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Using Includes in a webpage.

What is an 'include'?

When you have sections that are the same on each of your pages, as in a navigation menu, when you want to make changes it can become a nightmare if you have more than a couple of pages that need to be updated. The best way to get around this is to 'includes' a file in your page containing the section of code that remains the same on all pages and needs updating, so when changes need to be made, you only have one file to change.

Click for Include tag generator

How do I go about doing this?

Make your page just like you normally would, with the navigation menu in place. Once this is done, work out which parts of the code are going to be the same on each page. Cut and paste the code directly from the webpage you made to a new notepad file. Save the file calling it whatever you like, but for this example save it as a .txt file.

Let's say you called your text file 'top.txt'. Now, instead of saving your webpage as something.html, give it a .shtml extension: show.shtml
Where you cut the code from in the shtml file, type in "<!--#include virtual = "top.txt" -->". That's it!!

If you try to open your show.shtml file on your computer, it won't work unless you are running the shtml page through localhost and localhost is set up to run SSI. Instead, upload your show.shtml page and your top.txt file to a server which allows SSI. They will both need to be in the same folder. Open the show.shtml page in a browser, and hopefully the text.txt file will be included within the show.shtml page.

You cannot use a URL for the test.txt file. You cannot do anything like this:

"<!--#include file="" -->".

It just won't work. You need to use a relative path to the file:

"<!--#include virtual="/top.txt" -->" (remember the leading slash if you are using the path from the 'root' of your website).

Is this all double dutch to you? I've taken screenshots of the top of each of the files...maybe it helps explain it a bit more.

Image 1

Html file showing the use of the include tag
Image 2

Showing the html in the first include file
Image 3

Showing the html in the second include file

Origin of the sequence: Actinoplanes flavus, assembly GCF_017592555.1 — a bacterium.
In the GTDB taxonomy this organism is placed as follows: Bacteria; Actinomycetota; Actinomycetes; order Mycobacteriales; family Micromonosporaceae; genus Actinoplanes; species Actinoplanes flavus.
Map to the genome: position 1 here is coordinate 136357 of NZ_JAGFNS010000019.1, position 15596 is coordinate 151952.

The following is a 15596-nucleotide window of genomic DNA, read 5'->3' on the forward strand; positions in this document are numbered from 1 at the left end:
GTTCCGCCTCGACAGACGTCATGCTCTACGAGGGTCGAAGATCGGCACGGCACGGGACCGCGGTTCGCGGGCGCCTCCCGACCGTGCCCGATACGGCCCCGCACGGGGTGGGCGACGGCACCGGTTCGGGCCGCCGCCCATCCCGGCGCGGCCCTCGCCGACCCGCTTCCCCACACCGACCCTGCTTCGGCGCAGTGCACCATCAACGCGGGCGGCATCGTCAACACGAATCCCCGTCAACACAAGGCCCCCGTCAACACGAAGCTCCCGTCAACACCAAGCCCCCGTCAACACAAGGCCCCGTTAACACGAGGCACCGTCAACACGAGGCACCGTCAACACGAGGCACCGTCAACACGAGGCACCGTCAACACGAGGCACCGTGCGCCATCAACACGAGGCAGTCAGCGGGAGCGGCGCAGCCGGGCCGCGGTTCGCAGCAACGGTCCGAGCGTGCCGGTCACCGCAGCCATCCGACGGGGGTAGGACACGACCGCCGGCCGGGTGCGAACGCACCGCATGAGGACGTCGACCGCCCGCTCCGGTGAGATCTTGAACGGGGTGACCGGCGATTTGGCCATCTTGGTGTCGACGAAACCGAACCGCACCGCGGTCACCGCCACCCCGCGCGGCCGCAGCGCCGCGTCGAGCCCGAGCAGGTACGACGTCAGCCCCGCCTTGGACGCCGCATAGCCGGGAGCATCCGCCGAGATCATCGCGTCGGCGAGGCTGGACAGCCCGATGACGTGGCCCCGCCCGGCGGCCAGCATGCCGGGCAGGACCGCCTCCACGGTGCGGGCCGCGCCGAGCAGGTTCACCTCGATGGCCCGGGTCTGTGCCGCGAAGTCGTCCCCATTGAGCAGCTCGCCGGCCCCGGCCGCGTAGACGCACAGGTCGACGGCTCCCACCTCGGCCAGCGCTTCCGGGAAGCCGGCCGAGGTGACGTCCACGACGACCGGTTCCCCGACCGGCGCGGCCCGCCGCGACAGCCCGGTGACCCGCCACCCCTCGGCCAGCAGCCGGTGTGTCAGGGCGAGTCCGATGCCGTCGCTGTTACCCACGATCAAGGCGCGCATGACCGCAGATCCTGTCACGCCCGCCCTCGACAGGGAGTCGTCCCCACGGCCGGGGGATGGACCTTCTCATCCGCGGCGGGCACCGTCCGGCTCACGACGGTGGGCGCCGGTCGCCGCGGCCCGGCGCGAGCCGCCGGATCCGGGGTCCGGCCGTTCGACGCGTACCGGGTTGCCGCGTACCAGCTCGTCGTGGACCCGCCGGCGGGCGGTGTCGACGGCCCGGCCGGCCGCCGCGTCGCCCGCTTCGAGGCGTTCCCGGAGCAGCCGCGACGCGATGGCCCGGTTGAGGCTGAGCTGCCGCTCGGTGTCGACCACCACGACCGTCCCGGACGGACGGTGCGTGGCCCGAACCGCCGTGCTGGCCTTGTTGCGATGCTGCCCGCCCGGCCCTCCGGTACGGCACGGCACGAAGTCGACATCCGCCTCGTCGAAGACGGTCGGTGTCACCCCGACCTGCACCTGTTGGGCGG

Use the 'include tag maker' to generate the tag you need for your file.

Enter the name of the file you are using for your 'include' and choose whether you have it stored in the same directory or a different one. You don't need to enter the slash if it's in a different directory, the generator will do that for you.

file in same directory
file in different directory

How to test if your server is set up to use includes

Before you get overly excited and come crashing down to earth in a real hurry, do a quick test to see if you can actually use includes!

Create a new text file and put the following text in it:

<h1>it works!</h1>

Save the file as test.txt and upload this file to your website in the same directory as the page you want to use it in.
Create a new file called 'show.shtml'. Within this file, straight after your <body> tag paste in the following:

<!--#include virtual = "test.txt" -->

Save the show.shtml file then upload it to your website. Open the show.shtml page in a browser and see if it included the test.txt file...

It doesn't work...what now??

If your message doesn't show, view the source of the page. If you see the 'include' tag there, then your website isn't set up to use .shtml extensions.

Enabling .shtml extentions

In the .htaccess file for your website, place the following code:
AddType text/html .shtml
AddHandler server-parsed .shtml
Save the .htaccess file on your server, and open the show.shtml webpage in a browser. This time it should work!

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